Inside Quantum Technology

Schrödinger’s Tardigrade claim incites pushback

(IEEESpectrum) Eleven researchers published their work on entangling a tardigrade on December 15 in the online preprint server arXiv, which is not peer-reviewed. Among them are Rainer Dumke of the Center for Quantum Technologies, in Singapore, and Tomasz Paterek of the University of Gdansk, in Poland, who in 2019 were honored, so to speak, with an IgNobel Prize for their work on magnetized cockroaches (the results of which bear on methods by which animals navigate).
Dumke and his colleagues came on their current interest in the course of studying superconducting qubits. They wondered what would happen if they put a dormant tardigrade on top of one of their qubits, bringing the system to near absolute zero.
First, they learned, the tardigrade survived. That alone is a significant finding. To entangle a life form you have to put it in an extreme vacuum and cool it nearly to absolute zero without killing it. Bacteria have been so entangled. Now a group of scientists say they’ve entangled a tardigrade, commonly called a water bear, a cute critter that’s just barely visible to the naked eye.
tardigrade is a good candidate for freezing down to zero in a near-total vacuum. It’s about as tough as an animalcule gets. Insult the thing and it goes dormant by curling up into a ball, called a tun, in a process known as cryptobiosis. Though some have argued that at least some metabolism must still go on, a tun is perhaps best characterized as a life that’s been put on hold.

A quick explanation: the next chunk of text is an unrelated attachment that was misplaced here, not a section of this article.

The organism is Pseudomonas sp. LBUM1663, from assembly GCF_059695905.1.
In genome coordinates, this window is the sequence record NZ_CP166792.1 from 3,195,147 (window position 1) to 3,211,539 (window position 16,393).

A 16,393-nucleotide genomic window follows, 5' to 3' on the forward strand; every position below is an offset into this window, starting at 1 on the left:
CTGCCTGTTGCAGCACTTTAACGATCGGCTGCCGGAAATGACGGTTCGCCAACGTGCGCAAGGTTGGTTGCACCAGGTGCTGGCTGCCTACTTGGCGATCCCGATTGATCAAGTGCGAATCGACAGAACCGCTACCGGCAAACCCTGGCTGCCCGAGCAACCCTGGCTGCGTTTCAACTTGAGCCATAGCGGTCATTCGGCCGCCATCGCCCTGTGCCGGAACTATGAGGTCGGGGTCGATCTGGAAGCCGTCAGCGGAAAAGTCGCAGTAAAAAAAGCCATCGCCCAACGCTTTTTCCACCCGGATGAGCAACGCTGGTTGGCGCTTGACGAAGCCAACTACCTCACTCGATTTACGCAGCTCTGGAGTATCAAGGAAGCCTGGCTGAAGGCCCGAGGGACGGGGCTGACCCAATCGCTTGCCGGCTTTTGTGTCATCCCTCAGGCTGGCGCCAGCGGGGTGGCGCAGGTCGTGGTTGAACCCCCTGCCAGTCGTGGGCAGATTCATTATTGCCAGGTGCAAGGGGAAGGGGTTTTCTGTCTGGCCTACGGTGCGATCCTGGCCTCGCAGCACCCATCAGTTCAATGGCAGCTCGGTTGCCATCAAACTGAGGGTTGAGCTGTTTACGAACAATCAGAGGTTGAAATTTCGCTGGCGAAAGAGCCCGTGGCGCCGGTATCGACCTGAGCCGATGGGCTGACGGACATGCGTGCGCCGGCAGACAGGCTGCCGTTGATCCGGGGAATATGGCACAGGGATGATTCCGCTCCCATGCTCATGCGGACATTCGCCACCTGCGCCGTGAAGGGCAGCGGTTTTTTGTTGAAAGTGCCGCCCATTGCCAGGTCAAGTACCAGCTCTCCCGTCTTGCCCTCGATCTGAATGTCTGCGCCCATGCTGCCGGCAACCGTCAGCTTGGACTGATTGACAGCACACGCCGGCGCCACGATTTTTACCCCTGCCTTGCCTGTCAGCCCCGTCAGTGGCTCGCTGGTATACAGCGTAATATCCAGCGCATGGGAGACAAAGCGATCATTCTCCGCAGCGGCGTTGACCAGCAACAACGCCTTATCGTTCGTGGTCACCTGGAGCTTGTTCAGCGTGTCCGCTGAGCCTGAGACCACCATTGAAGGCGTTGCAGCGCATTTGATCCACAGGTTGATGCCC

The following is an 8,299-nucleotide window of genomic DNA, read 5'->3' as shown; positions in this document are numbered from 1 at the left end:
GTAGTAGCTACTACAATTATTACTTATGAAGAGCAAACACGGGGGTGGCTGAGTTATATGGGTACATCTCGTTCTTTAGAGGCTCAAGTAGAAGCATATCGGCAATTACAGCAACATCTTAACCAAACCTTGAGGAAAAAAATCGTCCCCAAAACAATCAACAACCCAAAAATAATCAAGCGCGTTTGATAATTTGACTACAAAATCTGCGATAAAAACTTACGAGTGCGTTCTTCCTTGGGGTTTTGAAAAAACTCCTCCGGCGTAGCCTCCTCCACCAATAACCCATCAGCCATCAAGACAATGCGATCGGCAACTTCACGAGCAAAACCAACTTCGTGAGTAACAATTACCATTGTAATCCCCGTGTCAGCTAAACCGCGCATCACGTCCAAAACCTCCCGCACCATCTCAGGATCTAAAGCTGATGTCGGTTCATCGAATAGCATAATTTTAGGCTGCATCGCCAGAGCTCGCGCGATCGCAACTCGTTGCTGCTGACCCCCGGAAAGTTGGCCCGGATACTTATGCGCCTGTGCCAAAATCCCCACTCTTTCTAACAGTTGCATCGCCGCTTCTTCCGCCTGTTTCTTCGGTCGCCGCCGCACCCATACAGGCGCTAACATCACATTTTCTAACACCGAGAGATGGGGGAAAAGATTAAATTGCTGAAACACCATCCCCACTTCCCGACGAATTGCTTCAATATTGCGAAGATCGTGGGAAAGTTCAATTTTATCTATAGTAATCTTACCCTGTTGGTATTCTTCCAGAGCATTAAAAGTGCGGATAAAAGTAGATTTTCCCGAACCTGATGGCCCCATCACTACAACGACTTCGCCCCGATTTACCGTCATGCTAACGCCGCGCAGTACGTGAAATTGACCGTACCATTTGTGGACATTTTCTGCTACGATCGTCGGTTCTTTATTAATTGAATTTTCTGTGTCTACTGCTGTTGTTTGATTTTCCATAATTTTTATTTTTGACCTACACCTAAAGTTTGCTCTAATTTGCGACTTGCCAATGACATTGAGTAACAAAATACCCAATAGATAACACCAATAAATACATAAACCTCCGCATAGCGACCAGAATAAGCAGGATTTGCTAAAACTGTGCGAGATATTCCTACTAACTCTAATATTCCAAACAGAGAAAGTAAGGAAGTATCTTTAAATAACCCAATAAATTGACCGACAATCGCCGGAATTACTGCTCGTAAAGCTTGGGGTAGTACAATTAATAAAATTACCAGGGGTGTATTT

The presence of two superconducting qubits beside the tardigrade strengthens the case for the existence of entanglement—here it appears the creature is in superposition with one |0> qubit and one |1> qubit.  The workers tested the system under a number of different conditions to determine the quantum state, and they found that the system consisting of the qubit and the tardigrade together occupied a lower energy state than either one alone would have occupied. The researchers concluded that the two things had been entangled.

No need to wait for peer review; in a matter of days, the criticism began to come in.
One critic, Ben Brubaker, a physicist turned journalist, has argued on Twitter that the experiments do not demonstrate what the authors claim
Vedral, another author, who is a professor of physics at the University of Oxford pointed out, “But the major weakness that there is no direct measurements on the tardigrade alone. This is what need to do to satisfy even the most conspiratorial critic, the one who says we could explain this with classical arguments.”

Kai Sheng Lee, of Singapore’s Nanyang Technological University, says that the criticism of the entanglement claim is at least partially answered in the second part of the arXiv paper, “when we introduce the second qubit.” The presence of two superconducting qubits beside the tardigrade strengthens the case for the existence of entanglement. . .”



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